Effective science based recruitment: six steps

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The science of recruitment

Effective science based recruitmentScience. It’s all around us and it’s opening up whole new worlds.

Science, as a concept, demands systematic analysis in order to build understanding. It demands observation and most of all it demands evidence to support claims.

Science in recruitment is about first defining quantitatively what the hiring manager is trying to achieve. It’s about using the concepts of Big Data and search to find potential applicants. It’s then, in a systematic way, about building evidence in support of applicants that will achieve great things for the firm. Effective science based recruitment brings the best of science to what is otherwise a woolly, error-prone management task. Effective science based recruitment predicts who will excel in a role.

Building a business is about embracing science in order to develop.

Recruiting key staff

Having the right people in the right posts builds your competitive advantage. When staff competencies match your business requirements you will improve your firm’s net worth.

When you recruit, you need to assemble enough evidence to allow you to predict which candidate will perform best in the job. This should be done in a scientific manner – using all the tools available to you to help in your prediction.

The challenges of recruiting staff

Getting the wrong person can be very costly. The business suffers. Turnover and profits will be impacted. Staff morale will be affected. And the problem won’t go away until the person leaves, or they are managed such that they perform as required.

Getting the right person in the first place is key. Recruitment is not an art – it’s a science.

Excelling in recruitment

At the heart of recruitment excellence is the assembly of enough high-quality evidence about a person to make a good prediction about whether or not they will excel when actually in post.

And such an approach can’t work unless the job to which the person is to be recruited is known. The evidence must relate to a job that is well specified.

Job specification and evidence underpin this scientific method – define the firm, define the job and work to fill the job with someone who will fit the organisation and who will excel.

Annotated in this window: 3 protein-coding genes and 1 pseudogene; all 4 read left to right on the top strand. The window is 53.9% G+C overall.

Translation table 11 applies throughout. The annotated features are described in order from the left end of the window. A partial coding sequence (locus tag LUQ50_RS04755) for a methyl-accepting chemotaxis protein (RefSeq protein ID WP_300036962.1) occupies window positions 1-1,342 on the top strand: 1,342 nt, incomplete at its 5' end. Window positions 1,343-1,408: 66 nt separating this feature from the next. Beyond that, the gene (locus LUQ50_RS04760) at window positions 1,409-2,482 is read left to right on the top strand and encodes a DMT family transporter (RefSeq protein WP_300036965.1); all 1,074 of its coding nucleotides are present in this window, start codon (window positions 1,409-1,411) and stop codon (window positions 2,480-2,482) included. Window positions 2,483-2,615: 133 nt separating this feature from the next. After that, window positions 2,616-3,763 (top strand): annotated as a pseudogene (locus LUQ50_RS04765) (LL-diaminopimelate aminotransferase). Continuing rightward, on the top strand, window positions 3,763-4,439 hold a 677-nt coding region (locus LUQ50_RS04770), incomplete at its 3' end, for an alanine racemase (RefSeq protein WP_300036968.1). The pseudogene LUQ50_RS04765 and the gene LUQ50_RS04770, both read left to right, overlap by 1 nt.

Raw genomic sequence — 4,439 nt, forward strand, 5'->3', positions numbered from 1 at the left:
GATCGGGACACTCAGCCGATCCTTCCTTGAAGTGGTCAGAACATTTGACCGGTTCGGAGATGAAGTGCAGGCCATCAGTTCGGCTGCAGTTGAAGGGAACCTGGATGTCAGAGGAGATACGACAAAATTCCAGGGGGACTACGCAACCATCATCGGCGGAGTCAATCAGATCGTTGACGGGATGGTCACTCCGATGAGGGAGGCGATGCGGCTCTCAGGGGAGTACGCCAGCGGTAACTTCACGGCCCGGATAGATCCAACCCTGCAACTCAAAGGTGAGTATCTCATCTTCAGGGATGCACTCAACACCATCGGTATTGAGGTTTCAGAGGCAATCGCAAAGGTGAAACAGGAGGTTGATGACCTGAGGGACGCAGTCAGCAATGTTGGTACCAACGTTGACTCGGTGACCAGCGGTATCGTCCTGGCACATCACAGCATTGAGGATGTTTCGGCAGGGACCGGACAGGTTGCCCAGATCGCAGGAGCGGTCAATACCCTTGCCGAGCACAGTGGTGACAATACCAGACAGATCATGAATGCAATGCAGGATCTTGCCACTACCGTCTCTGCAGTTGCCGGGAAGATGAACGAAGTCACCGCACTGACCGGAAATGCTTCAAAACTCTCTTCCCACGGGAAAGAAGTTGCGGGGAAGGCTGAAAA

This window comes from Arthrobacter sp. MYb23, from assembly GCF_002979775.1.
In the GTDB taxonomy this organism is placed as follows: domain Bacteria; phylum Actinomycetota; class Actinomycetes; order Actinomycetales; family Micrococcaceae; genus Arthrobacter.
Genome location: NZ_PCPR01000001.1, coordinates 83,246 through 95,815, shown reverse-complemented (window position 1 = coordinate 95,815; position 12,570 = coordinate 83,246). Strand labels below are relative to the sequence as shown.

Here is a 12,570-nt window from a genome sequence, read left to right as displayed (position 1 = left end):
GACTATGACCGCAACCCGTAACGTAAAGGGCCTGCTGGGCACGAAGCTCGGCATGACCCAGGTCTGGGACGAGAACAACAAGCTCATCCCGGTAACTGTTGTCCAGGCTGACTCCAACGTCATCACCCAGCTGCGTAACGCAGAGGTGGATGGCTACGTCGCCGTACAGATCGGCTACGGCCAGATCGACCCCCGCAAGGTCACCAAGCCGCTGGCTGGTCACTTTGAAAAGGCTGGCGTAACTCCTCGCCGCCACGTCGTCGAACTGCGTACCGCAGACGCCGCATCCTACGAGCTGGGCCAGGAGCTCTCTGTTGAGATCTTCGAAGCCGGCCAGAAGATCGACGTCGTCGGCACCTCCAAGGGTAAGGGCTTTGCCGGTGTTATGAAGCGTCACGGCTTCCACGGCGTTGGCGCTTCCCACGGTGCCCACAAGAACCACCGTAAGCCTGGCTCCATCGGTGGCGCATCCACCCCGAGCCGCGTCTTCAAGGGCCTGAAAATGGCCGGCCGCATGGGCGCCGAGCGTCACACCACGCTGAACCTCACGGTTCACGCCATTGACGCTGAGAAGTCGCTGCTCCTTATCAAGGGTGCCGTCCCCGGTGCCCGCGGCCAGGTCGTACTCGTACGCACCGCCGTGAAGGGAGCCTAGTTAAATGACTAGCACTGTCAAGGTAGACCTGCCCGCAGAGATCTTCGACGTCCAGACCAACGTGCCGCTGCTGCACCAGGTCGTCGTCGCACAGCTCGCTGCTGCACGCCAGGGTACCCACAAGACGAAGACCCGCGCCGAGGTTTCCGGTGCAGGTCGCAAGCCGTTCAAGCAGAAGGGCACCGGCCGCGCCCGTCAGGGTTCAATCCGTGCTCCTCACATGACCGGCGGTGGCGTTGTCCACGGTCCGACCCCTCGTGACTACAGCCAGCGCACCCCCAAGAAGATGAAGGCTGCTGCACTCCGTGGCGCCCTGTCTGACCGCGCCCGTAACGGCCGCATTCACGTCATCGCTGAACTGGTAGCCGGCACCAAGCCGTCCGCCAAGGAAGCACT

Attributes needed are expressed. Then candidates with the required attributes are sought. And during selection, these attributes are tested for, observed and scored.

Intuition and gut feel are out, replaced by evidence of likely performance and fit. Only candidates who meet the requirements will be considered. Only the candidate with enough evidence in support will be appointed.

It’s the scientific approach. And it works. We’ve used it many times.

Effective science based recruitment: six steps

Step 1: Define the right job

People derive the greatest motivation from the job they do. And a well-crafted job contributes most to the business. Model your firm. Then identify the roles in each activity that you do. Next aggregate roles to build ideally crafted jobs. Then specify both job and ideal person as a foundation for search activities.

Step 2: Specify the right person

People are defined by unique personal characteristics: personality, attitudes, beliefs, abilities, competencies, knowledge and experience. Each characteristic can be defined by a series of attributes like conscientiousness, proactivity and ability to reason. Given a well-defined job, the characteristics of the person who will excel can be defined accurately. All that remains is to find candidates with these characteristics.

Step 3: Search for the right candidates

Traditional advertisements and jobs boards still have their place. But in this information age most potential candidates can be identified and approached directly. Using the job description and person specification along with key industry attributes and keywords it’s possible to find hundreds of viable candidates for each job. Using a scientific approach means candidates that match the role requirements can be found, even if they are not actively seeking a new role.

Step 4: Attract candidates

It’s tough to convince great candidates to look outside their current firm. Once attracted, great candidates need to be convinced to make an application illustrating how they meet the person specification. Then at first interview the aim is simple: to convince would-be candidates that your job and your firm are the best that there is.

Step 5: Selecting the best

Selection is a science. Those unique personal characteristics like conscientiousness, proactivity and ability to reason can be tested for and accurate assessments given. Skills, knowledge and experience give competency. Competency can be tested for and the results of those tests compared with that needed. Conducting structured second interviews permits every candidate to be properly evaluated. It’s a selection process that optimally predicts who will excel. It’s evidence based and it’s robust.

Step 6: Offer and induction

 

The point of offer is a critical time. You must get the offer right and manage the offer into acceptance. And it’s not over until the selected candidate is in post. It’s important to keep the dialogue going so that your new recruit does join you. Building an induction programme that assures both you and the candidate that the decision made was the right one is key to ensuring a great start for everyone.

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